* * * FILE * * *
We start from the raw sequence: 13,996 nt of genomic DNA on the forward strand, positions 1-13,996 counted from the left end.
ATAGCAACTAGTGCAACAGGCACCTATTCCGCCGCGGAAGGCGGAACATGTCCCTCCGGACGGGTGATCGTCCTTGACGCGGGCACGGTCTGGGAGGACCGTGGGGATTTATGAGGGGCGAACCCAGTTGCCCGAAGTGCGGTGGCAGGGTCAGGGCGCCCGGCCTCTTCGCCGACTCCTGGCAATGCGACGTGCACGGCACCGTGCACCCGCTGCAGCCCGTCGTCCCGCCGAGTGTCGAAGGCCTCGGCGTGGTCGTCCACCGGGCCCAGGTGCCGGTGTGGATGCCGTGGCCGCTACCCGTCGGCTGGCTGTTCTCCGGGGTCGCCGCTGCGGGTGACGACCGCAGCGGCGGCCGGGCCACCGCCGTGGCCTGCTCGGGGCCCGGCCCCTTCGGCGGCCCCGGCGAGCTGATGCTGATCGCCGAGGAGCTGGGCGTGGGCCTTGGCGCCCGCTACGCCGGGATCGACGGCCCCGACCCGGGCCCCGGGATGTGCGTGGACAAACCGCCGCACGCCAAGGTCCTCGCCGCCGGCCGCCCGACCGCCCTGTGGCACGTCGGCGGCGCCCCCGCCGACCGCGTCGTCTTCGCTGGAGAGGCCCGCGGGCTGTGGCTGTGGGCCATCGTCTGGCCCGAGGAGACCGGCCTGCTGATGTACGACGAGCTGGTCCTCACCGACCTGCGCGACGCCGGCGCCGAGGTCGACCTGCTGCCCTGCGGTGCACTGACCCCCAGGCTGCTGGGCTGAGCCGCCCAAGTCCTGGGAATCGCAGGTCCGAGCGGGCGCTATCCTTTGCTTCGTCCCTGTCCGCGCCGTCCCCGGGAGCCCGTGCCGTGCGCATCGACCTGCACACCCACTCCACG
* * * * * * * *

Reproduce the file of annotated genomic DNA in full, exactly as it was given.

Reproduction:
We start from the raw sequence: 13,996 nt of genomic DNA on the forward strand, positions 1-13,996 counted from the left end.
ATAGCAACTAGTGCAACAGGCACCTATTCCGCCGCGGAAGGCGGAACATGTCCCTCCGGACGGGTGATCGTCCTTGACGCGGGCACGGTCTGGGAGGACCGTGGGGATTTATGAGGGGCGAACCCAGTTGCCCGAAGTGCGGTGGCAGGGTCAGGGCGCCCGGCCTCTTCGCCGACTCCTGGCAATGCGACGTGCACGGCACCGTGCACCCGCTGCAGCCCGTCGTCCCGCCGAGTGTCGAAGGCCTCGGCGTGGTCGTCCACCGGGCCCAGGTGCCGGTGTGGATGCCGTGGCCGCTACCCGTCGGCTGGCTGTTCTCCGGGGTCGCCGCTGCGGGTGACGACCGCAGCGGCGGCCGGGCCACCGCCGTGGCCTGCTCGGGGCCCGGCCCCTTCGGCGGCCCCGGCGAGCTGATGCTGATCGCCGAGGAGCTGGGCGTGGGCCTTGGCGCCCGCTACGCCGGGATCGACGGCCCCGACCCGGGCCCCGGGATGTGCGTGGACAAACCGCCGCACGCCAAGGTCCTCGCCGCCGGCCGCCCGACCGCCCTGTGGCACGTCGGCGGCGCCCCCGCCGACCGCGTCGTCTTCGCTGGAGAGGCCCGCGGGCTGTGGCTGTGGGCCATCGTCTGGCCCGAGGAGACCGGCCTGCTGATGTACGACGAGCTGGTCCTCACCGACCTGCGCGACGCCGGCGCCGAGGTCGACCTGCTGCCCTGCGGTGCACTGACCCCCAGGCTGCTGGGCTGAGCCGCCCAAGTCCTGGGAATCGCAGGTCCGAGCGGGCGCTATCCTTTGCTTCGTCCCTGTCCGCGCCGTCCCCGGGAGCCCGTGCCGTGCGCATCGACCTGCACACCCACTCCACG